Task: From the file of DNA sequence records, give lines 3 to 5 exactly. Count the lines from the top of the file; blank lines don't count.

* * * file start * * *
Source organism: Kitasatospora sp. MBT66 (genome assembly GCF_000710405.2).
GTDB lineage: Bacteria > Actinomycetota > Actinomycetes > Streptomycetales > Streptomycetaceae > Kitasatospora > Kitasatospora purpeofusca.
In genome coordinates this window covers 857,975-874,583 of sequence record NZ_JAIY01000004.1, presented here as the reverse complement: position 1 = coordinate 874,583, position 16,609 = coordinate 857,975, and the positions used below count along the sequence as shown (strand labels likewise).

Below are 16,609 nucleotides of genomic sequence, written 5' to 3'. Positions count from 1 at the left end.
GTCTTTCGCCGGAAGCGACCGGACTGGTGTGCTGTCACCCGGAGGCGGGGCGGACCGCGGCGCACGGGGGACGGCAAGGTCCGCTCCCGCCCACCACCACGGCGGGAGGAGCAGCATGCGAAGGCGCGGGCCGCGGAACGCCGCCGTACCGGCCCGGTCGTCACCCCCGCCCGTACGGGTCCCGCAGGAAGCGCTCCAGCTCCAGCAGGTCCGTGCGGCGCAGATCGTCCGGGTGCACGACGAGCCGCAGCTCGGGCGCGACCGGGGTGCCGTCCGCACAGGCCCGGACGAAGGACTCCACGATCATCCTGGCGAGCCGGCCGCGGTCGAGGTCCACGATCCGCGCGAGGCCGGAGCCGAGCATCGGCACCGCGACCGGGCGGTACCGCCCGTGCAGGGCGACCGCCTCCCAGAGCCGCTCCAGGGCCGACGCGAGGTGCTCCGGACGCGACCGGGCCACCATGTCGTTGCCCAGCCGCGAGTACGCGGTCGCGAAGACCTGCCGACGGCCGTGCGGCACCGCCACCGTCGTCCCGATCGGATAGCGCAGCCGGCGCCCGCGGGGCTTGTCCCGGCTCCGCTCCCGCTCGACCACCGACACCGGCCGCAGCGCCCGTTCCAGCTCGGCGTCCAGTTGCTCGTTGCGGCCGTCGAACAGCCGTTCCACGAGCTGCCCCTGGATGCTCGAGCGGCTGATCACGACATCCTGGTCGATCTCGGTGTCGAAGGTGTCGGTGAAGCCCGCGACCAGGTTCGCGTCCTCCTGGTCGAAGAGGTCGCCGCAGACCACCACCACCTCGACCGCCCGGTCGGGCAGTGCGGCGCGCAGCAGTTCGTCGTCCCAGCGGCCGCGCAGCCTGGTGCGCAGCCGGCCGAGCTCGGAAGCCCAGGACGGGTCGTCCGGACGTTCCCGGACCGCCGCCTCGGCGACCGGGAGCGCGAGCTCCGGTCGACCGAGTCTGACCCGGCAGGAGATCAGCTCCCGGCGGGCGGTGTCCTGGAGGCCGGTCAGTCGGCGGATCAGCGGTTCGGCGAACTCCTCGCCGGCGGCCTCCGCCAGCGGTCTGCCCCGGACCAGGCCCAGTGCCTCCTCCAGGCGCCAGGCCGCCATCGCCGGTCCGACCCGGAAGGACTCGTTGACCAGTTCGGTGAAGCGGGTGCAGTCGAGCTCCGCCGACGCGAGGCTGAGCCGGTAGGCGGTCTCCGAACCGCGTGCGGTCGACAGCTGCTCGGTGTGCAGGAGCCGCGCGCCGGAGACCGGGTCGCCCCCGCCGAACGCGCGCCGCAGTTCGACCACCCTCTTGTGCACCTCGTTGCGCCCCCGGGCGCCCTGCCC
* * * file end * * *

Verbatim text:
In genome coordinates this window covers 857,975-874,583 of sequence record NZ_JAIY01000004.1, presented here as the reverse complement: position 1 = coordinate 874,583, position 16,609 = coordinate 857,975, and the positions used below count along the sequence as shown (strand labels likewise).

Below are 16,609 nucleotides of genomic sequence, written 5' to 3'. Positions count from 1 at the left end.
GTCTTTCGCCGGAAGCGACCGGACTGGTGTGCTGTCACCCGGAGGCGGGGCGGACCGCGGCGCACGGGGGACGGCAAGGTCCGCTCCCGCCCACCACCACGGCGGGAGGAGCAGCATGCGAAGGCGCGGGCCGCGGAACGCCGCCGTACCGGCCCGGTCGTCACCCCCGCCCGTACGGGTCCCGCAGGAAGCGCTCCAGCTCCAGCAGGTCCGTGCGGCGCAGATCGTCCGGGTGCACGACGAGCCGCAGCTCGGGCGCGACCGGGGTGCCGTCCGCACAGGCCCGGACGAAGGACTCCACGATCATCCTGGCGAGCCGGCCGCGGTCGAGGTCCACGATCCGCGCGAGGCCGGAGCCGAGCATCGGCACCGCGACCGGGCGGTACCGCCCGTGCAGGGCGACCGCCTCCCAGAGCCGCTCCAGGGCCGACGCGAGGTGCTCCGGACGCGACCGGGCCACCATGTCGTTGCCCAGCCGCGAGTACGCGGTCGCGAAGACCTGCCGACGGCCGTGCGGCACCGCCACCGTCGTCCCGATCGGATAGCGCAGCCGGCGCCCGCGGGGCTTGTCCCGGCTCCGCTCCCGCTCGACCACCGACACCGGCCGCAGCGCCCGTTCCAGCTCGGCGTCCAGTTGCTCGTTGCGGCCGTCGAACAGCCGTTCCACGAGCTGCCCCTGGATGCTCGAGCGGCTGATCACGACATCCTGGTCGATCTCGGTGTCGAAGGTGTCGGTGAAGCCCGCGACCAGGTTCGCGTCCTCCTGGTCGAAGAGGTCGCCGCAGACCACCACCACCTCGACCGCCCGGTCGGGCAGTGCGGCGCGCAGCAGTTCGTCGTCCCAGCGGCCGCGCAGCCTGGTGCGCAGCCGGCCGAGCTCGGAAGCCCAGGACGGGTCGTCCGGACGTTCCCGGACCGCCGCCTCGGCGACCGGGAGCGCGAGCTCCGGTCGACCGAGTCTGACCCGGCAGGAGATCAGCTCCCGGCGGGCGGTGTCCTGGAGGCCGGTCAGTCGGCGGATCAGCGGTTCGGCGAACTCCTCGCCGGCGGCCTCCGCCAGCGGTCTGCCCCGGACCAGGCCCAGTGCCTCCTCCAGGCGCCAGGCCGCCATCGCCGGTCCGACCCGGAAGGACTCGTTGACCAGTTCGGTGAAGCGGGTGCAGTCGAGCTCCGCCGACGCGAGGCTGAGCCGGTAGGCGGTCTCCGAACCGCGTGCGGTCGACAGCTGCTCGGTGTGCAGGAGCCGCGCGCCGGAGACCGGGTCGCCCCCGCCGAACGCGCGCCGCAGTTCGACCACCCTCTTGTGCACCTCGTTGCGCCCCCGGGCGCCCTGCCC